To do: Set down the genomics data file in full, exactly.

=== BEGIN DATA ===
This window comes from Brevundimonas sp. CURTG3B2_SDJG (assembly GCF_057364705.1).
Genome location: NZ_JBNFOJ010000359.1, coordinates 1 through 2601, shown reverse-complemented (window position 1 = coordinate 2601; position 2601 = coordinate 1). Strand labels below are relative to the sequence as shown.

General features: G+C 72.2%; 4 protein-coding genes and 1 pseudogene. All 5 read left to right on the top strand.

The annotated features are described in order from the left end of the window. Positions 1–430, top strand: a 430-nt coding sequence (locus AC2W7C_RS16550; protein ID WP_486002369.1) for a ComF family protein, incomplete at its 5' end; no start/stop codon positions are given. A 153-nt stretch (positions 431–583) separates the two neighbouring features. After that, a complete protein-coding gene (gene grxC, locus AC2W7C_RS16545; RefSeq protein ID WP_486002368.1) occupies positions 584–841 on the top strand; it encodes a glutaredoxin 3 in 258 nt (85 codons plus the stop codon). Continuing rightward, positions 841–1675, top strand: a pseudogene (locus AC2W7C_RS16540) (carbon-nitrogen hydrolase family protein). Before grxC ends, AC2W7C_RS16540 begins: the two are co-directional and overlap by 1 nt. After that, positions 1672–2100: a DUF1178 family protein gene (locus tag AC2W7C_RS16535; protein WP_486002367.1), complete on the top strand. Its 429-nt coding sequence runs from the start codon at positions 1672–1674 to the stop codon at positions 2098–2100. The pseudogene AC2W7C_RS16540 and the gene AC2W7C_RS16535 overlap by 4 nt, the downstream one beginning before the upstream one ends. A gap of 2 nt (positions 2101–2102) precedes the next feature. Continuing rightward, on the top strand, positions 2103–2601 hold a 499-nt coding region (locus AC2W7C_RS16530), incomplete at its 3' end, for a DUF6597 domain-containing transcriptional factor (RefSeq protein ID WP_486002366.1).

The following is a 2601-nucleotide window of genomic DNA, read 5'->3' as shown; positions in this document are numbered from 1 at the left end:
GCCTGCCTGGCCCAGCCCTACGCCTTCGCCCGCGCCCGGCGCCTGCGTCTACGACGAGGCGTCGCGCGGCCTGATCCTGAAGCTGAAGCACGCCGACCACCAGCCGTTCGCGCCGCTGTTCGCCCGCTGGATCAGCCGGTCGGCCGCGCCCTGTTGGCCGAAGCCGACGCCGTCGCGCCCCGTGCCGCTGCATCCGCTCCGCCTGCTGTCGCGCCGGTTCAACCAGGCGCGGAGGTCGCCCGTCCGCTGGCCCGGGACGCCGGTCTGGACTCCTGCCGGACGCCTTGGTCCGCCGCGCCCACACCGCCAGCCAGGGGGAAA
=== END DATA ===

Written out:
This window comes from Brevundimonas sp. CURTG3B2_SDJG (assembly GCF_057364705.1).
Genome location: NZ_JBNFOJ010000359.1, coordinates 1 through 2601, shown reverse-complemented (window position 1 = coordinate 2601; position 2601 = coordinate 1). Strand labels below are relative to the sequence as shown.

General features: G+C 72.2%; 4 protein-coding genes and 1 pseudogene. All 5 read left to right on the top strand.

The annotated features are described in order from the left end of the window. Positions 1–430, top strand: a 430-nt coding sequence (locus AC2W7C_RS16550; protein ID WP_486002369.1) for a ComF family protein, incomplete at its 5' end; no start/stop codon positions are given. A 153-nt stretch (positions 431–583) separates the two neighbouring features. After that, a complete protein-coding gene (gene grxC, locus AC2W7C_RS16545; RefSeq protein ID WP_486002368.1) occupies positions 584–841 on the top strand; it encodes a glutaredoxin 3 in 258 nt (85 codons plus the stop codon). Continuing rightward, positions 841–1675, top strand: a pseudogene (locus AC2W7C_RS16540) (carbon-nitrogen hydrolase family protein). Before grxC ends, AC2W7C_RS16540 begins: the two are co-directional and overlap by 1 nt. After that, positions 1672–2100: a DUF1178 family protein gene (locus tag AC2W7C_RS16535; protein WP_486002367.1), complete on the top strand. Its 429-nt coding sequence runs from the start codon at positions 1672–1674 to the stop codon at positions 2098–2100. The pseudogene AC2W7C_RS16540 and the gene AC2W7C_RS16535 overlap by 4 nt, the downstream one beginning before the upstream one ends. A gap of 2 nt (positions 2101–2102) precedes the next feature. Continuing rightward, on the top strand, positions 2103–2601 hold a 499-nt coding region (locus AC2W7C_RS16530), incomplete at its 3' end, for a DUF6597 domain-containing transcriptional factor (RefSeq protein ID WP_486002366.1).

The following is a 2601-nucleotide window of genomic DNA, read 5'->3' as shown; positions in this document are numbered from 1 at the left end:
GCCTGCCTGGCCCAGCCCTACGCCTTCGCCCGCGCCCGGCGCCTGCGTCTACGACGAGGCGTCGCGCGGCCTGATCCTGAAGCTGAAGCACGCCGACCACCAGCCGTTCGCGCCGCTGTTCGCCCGCTGGATCAGCCGGTCGGCCGCGCCCTGTTGGCCGAAGCCGACGCCGTCGCGCCCCGTGCCGCTGCATCCGCTCCGCCTGCTGTCGCGCCGGTTCAACCAGGCGCGGAGGTCGCCCGTCCGCTGGCCCGGGACGCCGGTCTGGACTCCTGCCGGACGCCTTGGTCCGCCGCGCCCACACCGCCAGCCAGGGGGAAA